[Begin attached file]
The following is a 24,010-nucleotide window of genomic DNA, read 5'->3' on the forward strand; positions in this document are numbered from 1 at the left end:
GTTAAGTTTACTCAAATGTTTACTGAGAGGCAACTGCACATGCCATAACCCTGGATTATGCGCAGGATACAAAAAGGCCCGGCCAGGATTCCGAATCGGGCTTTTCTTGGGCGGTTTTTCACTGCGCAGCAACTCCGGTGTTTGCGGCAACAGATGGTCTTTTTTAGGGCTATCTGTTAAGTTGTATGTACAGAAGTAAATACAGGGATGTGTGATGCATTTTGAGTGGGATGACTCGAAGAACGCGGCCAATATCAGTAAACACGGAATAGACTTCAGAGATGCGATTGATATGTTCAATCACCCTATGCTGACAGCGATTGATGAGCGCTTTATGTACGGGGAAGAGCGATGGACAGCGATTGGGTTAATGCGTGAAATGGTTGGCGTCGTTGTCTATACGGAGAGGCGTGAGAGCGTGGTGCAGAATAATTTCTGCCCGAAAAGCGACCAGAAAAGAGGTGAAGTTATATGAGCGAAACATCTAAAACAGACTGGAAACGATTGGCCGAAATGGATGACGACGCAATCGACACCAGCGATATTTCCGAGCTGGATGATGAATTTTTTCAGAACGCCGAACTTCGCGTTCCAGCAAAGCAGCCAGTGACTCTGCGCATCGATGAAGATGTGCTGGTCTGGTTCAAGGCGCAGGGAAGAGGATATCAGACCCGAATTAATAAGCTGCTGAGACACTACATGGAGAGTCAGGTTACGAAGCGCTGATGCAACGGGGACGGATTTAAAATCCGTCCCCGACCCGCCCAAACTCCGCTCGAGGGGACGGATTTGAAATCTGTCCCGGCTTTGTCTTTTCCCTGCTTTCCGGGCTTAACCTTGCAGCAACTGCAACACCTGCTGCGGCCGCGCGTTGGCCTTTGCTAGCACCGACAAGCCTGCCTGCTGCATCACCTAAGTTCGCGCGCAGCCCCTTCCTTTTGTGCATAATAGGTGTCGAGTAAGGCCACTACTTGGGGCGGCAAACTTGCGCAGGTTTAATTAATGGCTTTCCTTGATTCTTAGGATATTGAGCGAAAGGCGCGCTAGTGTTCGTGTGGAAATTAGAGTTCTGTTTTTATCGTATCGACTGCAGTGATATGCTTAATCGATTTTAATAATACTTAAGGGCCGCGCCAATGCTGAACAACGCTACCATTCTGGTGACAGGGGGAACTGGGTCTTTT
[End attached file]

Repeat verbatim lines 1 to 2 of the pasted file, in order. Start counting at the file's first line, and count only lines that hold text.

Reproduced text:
The following is a 24,010-nucleotide window of genomic DNA, read 5'->3' on the forward strand; positions in this document are numbered from 1 at the left end:
GTTAAGTTTACTCAAATGTTTACTGAGAGGCAACTGCACATGCCATAACCCTGGATTATGCGCAGGATACAAAAAGGCCCGGCCAGGATTCCGAATCGGGCTTTTCTTGGGCGGTTTTTCACTGCGCAGCAACTCCGGTGTTTGCGGCAACAGATGGTCTTTTTTAGGGCTATCTGTTAAGTTGTATGTACAGAAGTAAATACAGGGATGTGTGATGCATTTTGAGTGGGATGACTCGAAGAACGCGGCCAATATCAGTAAACACGGAATAGACTTCAGAGATGCGATTGATATGTTCAATCACCCTATGCTGACAGCGATTGATGAGCGCTTTATGTACGGGGAAGAGCGATGGACAGCGATTGGGTTAATGCGTGAAATGGTTGGCGTCGTTGTCTATACGGAGAGGCGTGAGAGCGTGGTGCAGAATAATTTCTGCCCGAAAAGCGACCAGAAAAGAGGTGAAGTTATATGAGCGAAACATCTAAAACAGACTGGAAACGATTGGCCGAAATGGATGACGACGCAATCGACACCAGCGATATTTCCGAGCTGGATGATGAATTTTTTCAGAACGCCGAACTTCGCGTTCCAGCAAAGCAGCCAGTGACTCTGCGCATCGATGAAGATGTGCTGGTCTGGTTCAAGGCGCAGGGAAGAGGATATCAGACCCGAATTAATAAGCTGCTGAGACACTACATGGAGAGTCAGGTTACGAAGCGCTGATGCAACGGGGACGGATTTAAAATCCGTCCCCGACCCGCCCAAACTCCGCTCGAGGGGACGGATTTGAAATCTGTCCCGGCTTTGTCTTTTCCCTGCTTTCCGGGCTTAACCTTGCAGCAACTGCAACACCTGCTGCGGCCGCGCGTTGGCCTTTGCTAGCACCGACAAGCCTGCCTGCTGCATCACCTAAGTTCGCGCGCAGCCCCTTCCTTTTGTGCATAATAGGTGTCGAGTAAGGCCACTACTTGGGGCGGCAAACTTGCGCAGGTTTAATTAATGGCTTTCCTTGATTCTTAGGATATTGAGCGAAAGGCGCGCTAGTGTTCGTGTGGAAATTAGAGTTCTGTTTTTATCGTATCGACTGCAGTGATATGCTTAATCGATTTTAATAATACTTAAGGGCCGCGCCAATGCTGAACAACGCTACCATTCTGGTGACAGGGGGAACTGGGTCTTTT